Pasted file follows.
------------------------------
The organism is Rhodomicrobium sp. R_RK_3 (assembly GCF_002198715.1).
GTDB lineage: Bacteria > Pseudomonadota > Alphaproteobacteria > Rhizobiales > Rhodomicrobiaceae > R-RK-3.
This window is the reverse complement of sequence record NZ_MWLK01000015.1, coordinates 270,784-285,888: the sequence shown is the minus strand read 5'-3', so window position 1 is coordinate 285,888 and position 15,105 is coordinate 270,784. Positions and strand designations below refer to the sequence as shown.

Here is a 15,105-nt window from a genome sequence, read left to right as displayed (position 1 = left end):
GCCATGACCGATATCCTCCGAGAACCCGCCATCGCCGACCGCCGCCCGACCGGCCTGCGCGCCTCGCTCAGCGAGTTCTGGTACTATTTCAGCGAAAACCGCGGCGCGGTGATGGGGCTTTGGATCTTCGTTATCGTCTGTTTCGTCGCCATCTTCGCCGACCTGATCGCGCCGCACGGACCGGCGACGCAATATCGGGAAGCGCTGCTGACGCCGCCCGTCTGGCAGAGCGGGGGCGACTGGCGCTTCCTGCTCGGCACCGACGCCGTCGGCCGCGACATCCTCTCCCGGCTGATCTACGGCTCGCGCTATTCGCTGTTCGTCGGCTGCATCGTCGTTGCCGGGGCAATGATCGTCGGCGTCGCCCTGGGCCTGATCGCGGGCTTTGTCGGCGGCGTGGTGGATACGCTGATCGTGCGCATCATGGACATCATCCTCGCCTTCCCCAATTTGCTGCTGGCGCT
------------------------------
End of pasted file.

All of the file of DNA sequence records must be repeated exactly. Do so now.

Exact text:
The organism is Rhodomicrobium sp. R_RK_3 (assembly GCF_002198715.1).
GTDB lineage: Bacteria > Pseudomonadota > Alphaproteobacteria > Rhizobiales > Rhodomicrobiaceae > R-RK-3.
This window is the reverse complement of sequence record NZ_MWLK01000015.1, coordinates 270,784-285,888: the sequence shown is the minus strand read 5'-3', so window position 1 is coordinate 285,888 and position 15,105 is coordinate 270,784. Positions and strand designations below refer to the sequence as shown.

Here is a 15,105-nt window from a genome sequence, read left to right as displayed (position 1 = left end):
GCCATGACCGATATCCTCCGAGAACCCGCCATCGCCGACCGCCGCCCGACCGGCCTGCGCGCCTCGCTCAGCGAGTTCTGGTACTATTTCAGCGAAAACCGCGGCGCGGTGATGGGGCTTTGGATCTTCGTTATCGTCTGTTTCGTCGCCATCTTCGCCGACCTGATCGCGCCGCACGGACCGGCGACGCAATATCGGGAAGCGCTGCTGACGCCGCCCGTCTGGCAGAGCGGGGGCGACTGGCGCTTCCTGCTCGGCACCGACGCCGTCGGCCGCGACATCCTCTCCCGGCTGATCTACGGCTCGCGCTATTCGCTGTTCGTCGGCTGCATCGTCGTTGCCGGGGCAATGATCGTCGGCGTCGCCCTGGGCCTGATCGCGGGCTTTGTCGGCGGCGTGGTGGATACGCTGATCGTGCGCATCATGGACATCATCCTCGCCTTCCCCAATTTGCTGCTGGCGCT